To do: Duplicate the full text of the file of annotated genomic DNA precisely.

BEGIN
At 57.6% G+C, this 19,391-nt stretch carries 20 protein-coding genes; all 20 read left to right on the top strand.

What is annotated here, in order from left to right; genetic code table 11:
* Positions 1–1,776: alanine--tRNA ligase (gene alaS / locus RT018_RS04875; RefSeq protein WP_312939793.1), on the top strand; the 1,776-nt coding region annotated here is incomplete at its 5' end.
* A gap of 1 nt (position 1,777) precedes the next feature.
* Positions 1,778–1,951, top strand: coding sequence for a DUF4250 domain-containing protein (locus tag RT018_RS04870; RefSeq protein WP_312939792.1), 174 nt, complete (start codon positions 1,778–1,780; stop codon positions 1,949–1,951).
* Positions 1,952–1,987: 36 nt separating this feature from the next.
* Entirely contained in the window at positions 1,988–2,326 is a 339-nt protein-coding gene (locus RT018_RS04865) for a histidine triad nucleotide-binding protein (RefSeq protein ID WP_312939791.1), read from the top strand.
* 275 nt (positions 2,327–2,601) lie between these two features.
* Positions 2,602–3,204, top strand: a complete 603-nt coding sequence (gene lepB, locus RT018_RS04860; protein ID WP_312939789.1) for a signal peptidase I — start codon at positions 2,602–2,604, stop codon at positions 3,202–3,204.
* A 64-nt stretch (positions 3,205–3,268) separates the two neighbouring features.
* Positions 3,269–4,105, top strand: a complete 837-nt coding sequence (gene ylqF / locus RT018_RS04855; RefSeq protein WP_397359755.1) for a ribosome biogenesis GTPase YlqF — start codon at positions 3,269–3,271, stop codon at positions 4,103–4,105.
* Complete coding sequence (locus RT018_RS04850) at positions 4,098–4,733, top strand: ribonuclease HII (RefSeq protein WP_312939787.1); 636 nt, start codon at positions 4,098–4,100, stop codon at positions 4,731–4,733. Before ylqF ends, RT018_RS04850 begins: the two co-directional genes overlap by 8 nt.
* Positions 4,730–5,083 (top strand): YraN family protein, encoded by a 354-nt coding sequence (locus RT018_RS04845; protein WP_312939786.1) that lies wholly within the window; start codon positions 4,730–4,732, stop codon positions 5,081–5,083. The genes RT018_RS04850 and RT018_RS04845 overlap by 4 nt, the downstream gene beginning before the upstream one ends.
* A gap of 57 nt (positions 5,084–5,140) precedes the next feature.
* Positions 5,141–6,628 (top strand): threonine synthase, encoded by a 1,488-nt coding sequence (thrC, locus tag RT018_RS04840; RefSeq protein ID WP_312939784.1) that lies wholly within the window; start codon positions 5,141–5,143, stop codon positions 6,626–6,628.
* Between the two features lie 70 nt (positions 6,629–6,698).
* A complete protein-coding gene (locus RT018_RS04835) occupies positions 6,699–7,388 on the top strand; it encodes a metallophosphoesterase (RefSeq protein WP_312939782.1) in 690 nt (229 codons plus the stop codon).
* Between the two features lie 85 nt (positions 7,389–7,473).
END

At 57.6% G+C, this 19,391-nt stretch carries 20 protein-coding genes; all 20 read left to right on the top strand.

What is annotated here, in order from left to right; genetic code table 11:
* Positions 1–1,776: alanine--tRNA ligase (gene alaS / locus RT018_RS04875; RefSeq protein WP_312939793.1), on the top strand; the 1,776-nt coding region annotated here is incomplete at its 5' end.
* A gap of 1 nt (position 1,777) precedes the next feature.
* Positions 1,778–1,951, top strand: coding sequence for a DUF4250 domain-containing protein (locus tag RT018_RS04870; RefSeq protein WP_312939792.1), 174 nt, complete (start codon positions 1,778–1,780; stop codon positions 1,949–1,951).
* Positions 1,952–1,987: 36 nt separating this feature from the next.
* Entirely contained in the window at positions 1,988–2,326 is a 339-nt protein-coding gene (locus RT018_RS04865) for a histidine triad nucleotide-binding protein (RefSeq protein ID WP_312939791.1), read from the top strand.
* 275 nt (positions 2,327–2,601) lie between these two features.
* Positions 2,602–3,204, top strand: a complete 603-nt coding sequence (gene lepB, locus RT018_RS04860; protein ID WP_312939789.1) for a signal peptidase I — start codon at positions 2,602–2,604, stop codon at positions 3,202–3,204.
* A 64-nt stretch (positions 3,205–3,268) separates the two neighbouring features.
* Positions 3,269–4,105, top strand: a complete 837-nt coding sequence (gene ylqF / locus RT018_RS04855; RefSeq protein WP_397359755.1) for a ribosome biogenesis GTPase YlqF — start codon at positions 3,269–3,271, stop codon at positions 4,103–4,105.
* Complete coding sequence (locus RT018_RS04850) at positions 4,098–4,733, top strand: ribonuclease HII (RefSeq protein WP_312939787.1); 636 nt, start codon at positions 4,098–4,100, stop codon at positions 4,731–4,733. Before ylqF ends, RT018_RS04850 begins: the two co-directional genes overlap by 8 nt.
* Positions 4,730–5,083 (top strand): YraN family protein, encoded by a 354-nt coding sequence (locus RT018_RS04845; protein WP_312939786.1) that lies wholly within the window; start codon positions 4,730–4,732, stop codon positions 5,081–5,083. The genes RT018_RS04850 and RT018_RS04845 overlap by 4 nt, the downstream gene beginning before the upstream one ends.
* A gap of 57 nt (positions 5,084–5,140) precedes the next feature.
* Positions 5,141–6,628 (top strand): threonine synthase, encoded by a 1,488-nt coding sequence (thrC, locus tag RT018_RS04840; RefSeq protein ID WP_312939784.1) that lies wholly within the window; start codon positions 5,141–5,143, stop codon positions 6,626–6,628.
* Between the two features lie 70 nt (positions 6,629–6,698).
* A complete protein-coding gene (locus RT018_RS04835) occupies positions 6,699–7,388 on the top strand; it encodes a metallophosphoesterase (RefSeq protein WP_312939782.1) in 690 nt (229 codons plus the stop codon).
* Between the two features lie 85 nt (positions 7,389–7,473).